MELBOURNE, Australia – When Maria Sharapova walked on court for the Australian Open final, she kept thinking about the sage advice of another champion.
"Champions take chances, and pressure is a privilege," Billy Jean King had written in a text message that Sharapova saw when she woke up.
"I took mine," fifth-ranked Sharapova said after beating Ana Ivanova 7-5, 6-3 Saturday for her third Grand Slam title.
Sharapova, who didn't lose a set in seven matches, was clearly determined that nothing would stop her after winning only three games against Serena Williams in last year's final.
She was over a shoulder problem that plagued her last year. She was hitting winners with regularity. Her focus never wavered, even when her usually dependable serve briefly let her down.
She wasn't as sharp as when she ended top-ranked Justine Henin's 32-match winning streak in the quarterfinals or beat No. 3 Jelena Jankovic in the semifinals. But there was no doubt she deserved to win.
"I did the things I needed to do in order to win the match," Sharapova said, making it sound a lot more simple than it was.
Ivanovic, who at 20 is the same age as Sharapova and will rise to No. 2 when the new rankings come out, was left to find a silver lining.
"I'm still young and I still think I have a lot of Grand Slam finals in front of me," she said. "It hurts a bit now, but I'm sure I can learn from it."
Now Serbia's hopes for a title here rest with No. 3 Novak Djokovic, who faces unseeded Jo-Wilfried Tsonga of France, the tournament's big surprise, in the men's final Sunday evening.
Jonathan Erlich and Andy Ram became the first Israeli doubles pairing to win a Grand Slam when they outlasted Michael Llodra and Arnaud Clement 7-5 7-6 (4) Saturday.
Sharapova's 2004 Wimbledon title made her only the second Russian woman to win a major -- just weeks after Anastasia Myskina captured the French Open.
Her win over Ivanovic was the fifth major by a Russian woman.
Sharapova first met King, winner of 39 singles and doubles Grand Slam titles, at a juniors tournament when she was 13 or 14.
"From that point on, she's just always been really supportive," Sharapova said. "She's always one of the first people to text me when either I'm having a tough moment or a great win."
She woke up to King's inspirational text message.
"I had those great words in my mind during the match," she said, adding that when it was over, she got another message: "Congratulations. You did great."
On a hot, mostly sunny day, Sharapova retreated to the shade behind the baselines between points. It was Australia Day, so organizers put small national flags at each seat, but there were plenty of Serbian and Russian flags, too.
Both players showed some nerves; Sharapova was simply more consistent. She had only two more winners than Ivanovic, but less than half as many as the Serbian's 33 unforced errors.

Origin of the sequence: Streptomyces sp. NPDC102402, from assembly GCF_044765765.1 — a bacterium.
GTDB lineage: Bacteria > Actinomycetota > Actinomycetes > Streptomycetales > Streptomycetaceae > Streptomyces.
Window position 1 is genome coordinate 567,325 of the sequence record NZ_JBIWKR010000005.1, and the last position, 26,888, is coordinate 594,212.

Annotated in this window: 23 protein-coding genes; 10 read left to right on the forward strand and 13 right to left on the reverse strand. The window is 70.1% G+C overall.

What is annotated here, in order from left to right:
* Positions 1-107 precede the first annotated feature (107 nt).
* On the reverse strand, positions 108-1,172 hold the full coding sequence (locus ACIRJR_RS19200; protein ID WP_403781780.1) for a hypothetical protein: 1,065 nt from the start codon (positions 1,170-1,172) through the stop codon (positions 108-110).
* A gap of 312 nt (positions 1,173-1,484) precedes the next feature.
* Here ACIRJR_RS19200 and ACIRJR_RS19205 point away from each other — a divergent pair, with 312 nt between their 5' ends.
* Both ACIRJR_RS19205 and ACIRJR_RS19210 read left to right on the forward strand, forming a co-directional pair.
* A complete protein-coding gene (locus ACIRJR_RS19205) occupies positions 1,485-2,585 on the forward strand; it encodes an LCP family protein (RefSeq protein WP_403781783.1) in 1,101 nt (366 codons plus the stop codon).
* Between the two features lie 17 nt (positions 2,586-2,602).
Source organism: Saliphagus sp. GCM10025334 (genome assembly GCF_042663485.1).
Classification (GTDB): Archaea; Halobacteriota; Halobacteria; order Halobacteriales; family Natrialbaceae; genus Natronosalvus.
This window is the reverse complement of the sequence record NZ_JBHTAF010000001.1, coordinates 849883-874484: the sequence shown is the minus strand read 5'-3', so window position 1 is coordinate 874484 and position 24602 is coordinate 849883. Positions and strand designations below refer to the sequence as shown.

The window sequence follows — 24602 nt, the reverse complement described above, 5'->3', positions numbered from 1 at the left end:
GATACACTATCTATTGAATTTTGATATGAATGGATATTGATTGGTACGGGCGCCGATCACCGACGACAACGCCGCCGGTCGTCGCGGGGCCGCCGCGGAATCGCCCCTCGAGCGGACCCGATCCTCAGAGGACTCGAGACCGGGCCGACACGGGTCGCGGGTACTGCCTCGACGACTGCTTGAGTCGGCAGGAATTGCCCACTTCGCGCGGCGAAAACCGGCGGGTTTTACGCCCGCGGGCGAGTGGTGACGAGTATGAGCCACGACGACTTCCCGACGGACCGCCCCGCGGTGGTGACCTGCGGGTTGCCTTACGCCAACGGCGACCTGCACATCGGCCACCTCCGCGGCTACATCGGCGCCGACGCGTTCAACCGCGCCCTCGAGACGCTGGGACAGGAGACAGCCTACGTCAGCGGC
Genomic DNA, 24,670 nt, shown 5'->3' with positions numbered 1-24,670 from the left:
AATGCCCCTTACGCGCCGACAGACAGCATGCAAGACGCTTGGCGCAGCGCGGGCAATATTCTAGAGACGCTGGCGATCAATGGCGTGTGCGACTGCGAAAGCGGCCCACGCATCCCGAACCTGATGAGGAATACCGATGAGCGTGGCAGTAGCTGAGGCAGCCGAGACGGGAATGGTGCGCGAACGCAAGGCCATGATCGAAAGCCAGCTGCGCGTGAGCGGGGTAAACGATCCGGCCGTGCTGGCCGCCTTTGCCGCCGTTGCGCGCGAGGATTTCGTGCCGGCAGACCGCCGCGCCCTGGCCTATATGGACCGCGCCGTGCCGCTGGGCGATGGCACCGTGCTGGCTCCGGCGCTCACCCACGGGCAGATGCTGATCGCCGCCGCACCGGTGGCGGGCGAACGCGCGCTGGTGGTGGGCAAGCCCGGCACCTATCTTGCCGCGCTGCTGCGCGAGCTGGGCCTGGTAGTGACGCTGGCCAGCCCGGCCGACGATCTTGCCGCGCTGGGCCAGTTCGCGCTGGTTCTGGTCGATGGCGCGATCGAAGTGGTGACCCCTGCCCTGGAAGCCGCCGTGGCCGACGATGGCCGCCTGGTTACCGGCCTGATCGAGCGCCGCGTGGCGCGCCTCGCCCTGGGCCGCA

"I knew I had to be aggressive, and that type of game will obviously cause more mistakes," Ivanovic said.
Serving at 2-2 in the first set, Ivanovic set up double break point with a double fault, then sent a forehand long.
After holding serve the first three times at love, Sharapova committed three double faults while serving at 4-3 to hand the game to Ivanovic.
She shrugged off the setback, running off the last three games, rallying from 0-30 as she served for the set.
"I didn't get impatient," Sharapova said. "She's two points away from winning the first set in a Grand Slam final. If you want it, take it. And she didn't."
From 3-3 in the second set, Sharapova ran off the last three games again, breaking Ivanovic for the fourth time to finish the match.
Sharapova dropped to her knees and appeared to be fighting back tears as she waved and blew kisses to the crowd. She shook hands and exchanged high fives with her father and supporters.
Sharapova wished her mother, Yelena, a happy birthday and told her how she planned to spend some of her $1.2 million in prize money.
"With this big, fat check, I'm going to send you a bunch of roses," she said. "Last year I lost on her birthday and this year I said I'm going to make it up to her, and I did."
The Russian star said when her coach and hitting partner Michael Joyce's mother died, it helped her put her cope with the hard times.
Every time she went out to play or practice "Jane was the name we were thinking about," Sharapova said. "I want to dedicate this win to her because after the loss (Joyce) suffered, I got a whole lot of perspective with my injuries and setbacks.
"It helped me prioritize so many things that were outside of tennis."